Teachers supporting Teachers in Myanmar

By Kyaw Zin Myo and Alison Darcy

Daw Shwe  and other teachers in Lashio  do not have to leave their village for work because of the great support from the Myanmar Teachers’ Project

Daw Shwe  is a mother of three children and is a kindergarten teacher in Lashio, Myanmar.  Located off the beaten track, Lashio is a bustling and picturesque market town surrounded by the Shan hills, and is the largest town in the Shan state of Myanmar.

Since 2013, Daw Shwe’s school has received support under the Myanmar Teachers’ Project, a program supported by Teachers Mutual Bank, Victoria Teachers Mutual Bank and QT Mutual Bank. The project aims to help teachers working and living in the Shan region of Myanmar by generating interest from funds provided to six financial institutions to increase their loan pools, which in turn contribute to the teachers’ salaries.

Speaking with CUFA’s Myanmar Country Program Manager, Kyaw Zin Myo, Daw Shwe explained that when she first started at the school it was in a very bad condition and many of the teachers were looking for other work.

“When I first started at the school there were not many children registered at the school, and the school was close to collapse. We didn’t have many resources and only a small number of children attended the school because of the low engagement from their parents to motivate them to study. Because the teachers did not receive regular payments and the low salaries were not enough to look after their families, many teachers were leaving to look for other work opportunities.

“The condition of the school and the fear of it closing down was a big worry for my family, especially for my children’s future. If the school closed down I would lose my job, need to go to the city to work as a labourer and would have to leave my very young children behind. It was a huge stress for not only my family but most of the other teachers because there are no jobs available in my village, just teaching.

“In 2013 my credit union, started working under CUFA’s Myanmar Teachers Project.  Under the project the credit union works with CUFA and a network of Buddhist monks to support the income of teachers like myself. I feel really fortunate that we are supported under this project. I am very delighted and thankful that I do not have to leave my village, my family and my young children alone to find a job in the city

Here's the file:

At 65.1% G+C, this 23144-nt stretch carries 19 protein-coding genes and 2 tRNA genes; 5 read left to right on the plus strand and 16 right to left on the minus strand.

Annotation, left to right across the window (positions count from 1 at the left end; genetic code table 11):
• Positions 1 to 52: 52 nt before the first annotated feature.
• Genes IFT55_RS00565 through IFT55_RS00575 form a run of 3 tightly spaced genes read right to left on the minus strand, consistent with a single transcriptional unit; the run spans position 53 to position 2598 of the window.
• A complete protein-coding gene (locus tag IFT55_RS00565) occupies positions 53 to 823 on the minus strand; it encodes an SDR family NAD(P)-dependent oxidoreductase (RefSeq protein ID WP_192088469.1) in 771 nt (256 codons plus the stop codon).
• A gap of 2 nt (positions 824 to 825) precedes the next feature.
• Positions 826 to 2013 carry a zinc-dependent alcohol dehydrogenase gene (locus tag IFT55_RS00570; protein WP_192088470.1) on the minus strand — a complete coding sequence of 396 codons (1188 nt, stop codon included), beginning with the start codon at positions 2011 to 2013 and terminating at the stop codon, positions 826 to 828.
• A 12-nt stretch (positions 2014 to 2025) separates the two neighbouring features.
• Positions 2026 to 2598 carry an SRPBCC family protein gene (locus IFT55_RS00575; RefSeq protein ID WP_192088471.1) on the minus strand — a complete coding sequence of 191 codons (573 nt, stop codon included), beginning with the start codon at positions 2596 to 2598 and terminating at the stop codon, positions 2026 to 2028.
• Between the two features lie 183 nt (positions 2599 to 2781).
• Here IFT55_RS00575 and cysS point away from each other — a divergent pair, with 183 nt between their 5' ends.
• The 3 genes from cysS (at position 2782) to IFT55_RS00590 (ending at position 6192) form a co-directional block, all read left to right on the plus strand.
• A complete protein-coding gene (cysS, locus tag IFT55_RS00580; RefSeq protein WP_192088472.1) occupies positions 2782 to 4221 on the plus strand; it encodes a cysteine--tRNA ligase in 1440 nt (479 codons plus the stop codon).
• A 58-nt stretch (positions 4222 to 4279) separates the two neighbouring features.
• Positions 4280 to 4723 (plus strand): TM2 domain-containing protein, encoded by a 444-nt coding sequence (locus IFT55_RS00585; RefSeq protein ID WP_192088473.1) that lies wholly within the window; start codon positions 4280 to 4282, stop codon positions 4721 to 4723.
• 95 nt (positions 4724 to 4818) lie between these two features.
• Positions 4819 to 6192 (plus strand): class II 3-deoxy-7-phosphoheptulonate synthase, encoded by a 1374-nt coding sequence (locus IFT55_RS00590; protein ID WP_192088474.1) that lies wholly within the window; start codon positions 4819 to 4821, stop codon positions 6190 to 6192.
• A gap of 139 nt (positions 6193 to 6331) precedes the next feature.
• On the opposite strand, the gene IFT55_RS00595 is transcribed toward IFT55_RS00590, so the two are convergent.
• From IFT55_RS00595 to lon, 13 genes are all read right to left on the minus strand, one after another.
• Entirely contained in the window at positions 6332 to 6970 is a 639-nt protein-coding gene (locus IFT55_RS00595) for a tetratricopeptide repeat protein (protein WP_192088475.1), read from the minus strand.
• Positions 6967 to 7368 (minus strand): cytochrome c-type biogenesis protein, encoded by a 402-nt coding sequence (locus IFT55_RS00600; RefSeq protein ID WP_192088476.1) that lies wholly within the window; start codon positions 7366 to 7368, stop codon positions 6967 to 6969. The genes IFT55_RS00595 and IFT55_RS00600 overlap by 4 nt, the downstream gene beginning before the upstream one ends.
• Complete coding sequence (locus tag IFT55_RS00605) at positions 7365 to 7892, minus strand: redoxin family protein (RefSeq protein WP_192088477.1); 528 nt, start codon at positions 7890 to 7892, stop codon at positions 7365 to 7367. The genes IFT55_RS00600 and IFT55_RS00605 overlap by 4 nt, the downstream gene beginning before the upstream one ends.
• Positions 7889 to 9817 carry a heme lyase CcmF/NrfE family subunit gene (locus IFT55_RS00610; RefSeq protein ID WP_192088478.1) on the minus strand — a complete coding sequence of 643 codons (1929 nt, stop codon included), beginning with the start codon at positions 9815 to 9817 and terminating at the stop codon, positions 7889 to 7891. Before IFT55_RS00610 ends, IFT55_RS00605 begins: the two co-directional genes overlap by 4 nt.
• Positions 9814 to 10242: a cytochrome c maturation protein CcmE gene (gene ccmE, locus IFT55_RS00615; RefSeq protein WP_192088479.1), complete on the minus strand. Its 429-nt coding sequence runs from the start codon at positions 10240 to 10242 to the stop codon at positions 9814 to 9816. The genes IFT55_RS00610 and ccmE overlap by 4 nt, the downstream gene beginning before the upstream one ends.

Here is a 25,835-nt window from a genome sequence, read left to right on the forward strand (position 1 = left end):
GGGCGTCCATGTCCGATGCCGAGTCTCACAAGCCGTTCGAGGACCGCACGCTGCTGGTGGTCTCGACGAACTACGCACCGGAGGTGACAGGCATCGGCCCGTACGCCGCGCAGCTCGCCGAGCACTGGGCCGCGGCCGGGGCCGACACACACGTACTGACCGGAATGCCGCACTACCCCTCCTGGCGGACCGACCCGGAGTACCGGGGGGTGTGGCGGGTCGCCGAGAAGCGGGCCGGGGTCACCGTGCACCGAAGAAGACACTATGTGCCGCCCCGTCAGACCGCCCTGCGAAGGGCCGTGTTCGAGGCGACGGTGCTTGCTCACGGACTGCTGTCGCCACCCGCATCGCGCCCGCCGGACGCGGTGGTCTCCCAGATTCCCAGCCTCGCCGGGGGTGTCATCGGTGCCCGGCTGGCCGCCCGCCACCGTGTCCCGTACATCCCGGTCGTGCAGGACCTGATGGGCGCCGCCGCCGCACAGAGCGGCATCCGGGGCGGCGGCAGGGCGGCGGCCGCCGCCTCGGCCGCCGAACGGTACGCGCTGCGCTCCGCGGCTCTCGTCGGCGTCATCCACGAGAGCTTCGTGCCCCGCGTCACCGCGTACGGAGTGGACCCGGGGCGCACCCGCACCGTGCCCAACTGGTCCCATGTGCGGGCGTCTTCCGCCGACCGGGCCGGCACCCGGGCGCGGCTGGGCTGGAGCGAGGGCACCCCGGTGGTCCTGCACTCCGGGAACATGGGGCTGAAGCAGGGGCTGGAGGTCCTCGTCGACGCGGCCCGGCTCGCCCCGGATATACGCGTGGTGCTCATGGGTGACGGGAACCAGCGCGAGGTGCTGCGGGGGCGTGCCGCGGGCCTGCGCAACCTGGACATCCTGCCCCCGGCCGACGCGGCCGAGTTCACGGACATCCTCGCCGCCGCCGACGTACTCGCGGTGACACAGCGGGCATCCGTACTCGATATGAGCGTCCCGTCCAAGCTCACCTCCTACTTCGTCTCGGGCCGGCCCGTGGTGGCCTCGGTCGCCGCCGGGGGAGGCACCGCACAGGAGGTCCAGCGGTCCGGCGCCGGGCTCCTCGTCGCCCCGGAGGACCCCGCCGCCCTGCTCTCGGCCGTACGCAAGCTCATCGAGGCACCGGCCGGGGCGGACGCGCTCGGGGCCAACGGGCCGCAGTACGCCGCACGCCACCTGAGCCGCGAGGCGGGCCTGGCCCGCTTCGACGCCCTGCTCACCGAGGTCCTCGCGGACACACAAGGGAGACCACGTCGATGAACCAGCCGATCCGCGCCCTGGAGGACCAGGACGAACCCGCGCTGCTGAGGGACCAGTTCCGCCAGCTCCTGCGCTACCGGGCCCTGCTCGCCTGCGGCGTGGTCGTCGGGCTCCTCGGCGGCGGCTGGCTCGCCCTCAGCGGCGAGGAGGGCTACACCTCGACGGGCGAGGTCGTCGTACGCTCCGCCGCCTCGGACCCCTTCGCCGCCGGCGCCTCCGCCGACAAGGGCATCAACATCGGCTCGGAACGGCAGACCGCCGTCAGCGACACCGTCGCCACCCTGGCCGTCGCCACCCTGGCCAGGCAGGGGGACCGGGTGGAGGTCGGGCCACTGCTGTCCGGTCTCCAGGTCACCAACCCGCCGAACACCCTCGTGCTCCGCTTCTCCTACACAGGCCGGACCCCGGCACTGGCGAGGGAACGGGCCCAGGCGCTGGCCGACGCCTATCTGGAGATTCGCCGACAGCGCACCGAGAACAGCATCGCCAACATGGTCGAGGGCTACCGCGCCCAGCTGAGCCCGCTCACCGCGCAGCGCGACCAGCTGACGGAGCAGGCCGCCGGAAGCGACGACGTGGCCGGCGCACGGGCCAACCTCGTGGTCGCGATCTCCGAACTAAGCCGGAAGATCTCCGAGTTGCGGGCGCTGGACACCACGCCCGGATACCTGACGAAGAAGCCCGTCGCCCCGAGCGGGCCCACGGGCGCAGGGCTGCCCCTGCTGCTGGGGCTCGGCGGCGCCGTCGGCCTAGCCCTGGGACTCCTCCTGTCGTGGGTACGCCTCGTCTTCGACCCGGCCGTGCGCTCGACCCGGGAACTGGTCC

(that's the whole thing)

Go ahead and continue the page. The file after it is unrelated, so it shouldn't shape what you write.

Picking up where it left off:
“Now that we receive a regular income, there’s been an increase in the dedication and commitment from the teachers, and rather than seeking other work, the teachers show passion towards their lessons.  We are dedicated in providing an education for all children, and we make sure that every child in our community will come to school. Sometimes, teachers travel to poor families to pick up the children to bring them to school.

“We have also started a staff savings group. We created a team to support the credit union and in our free time promote membership, we go door-to-door and talk to the children’s parents to encourage them to open a savings account and to support the credit union and also promoted the credit union membership during the 67th Independence Day for the Republic Union of Myanmar, held on 4 January.

“As a mother I am now very proud that my son and daughter go to this school, I believe that the children are happy and learn more if the teachers are happy. I wish the Teachers Project success forever, because it’s helping teachers like myself financially and helps the teachers concentrate more on their work and have fewer worries about their living costs”.

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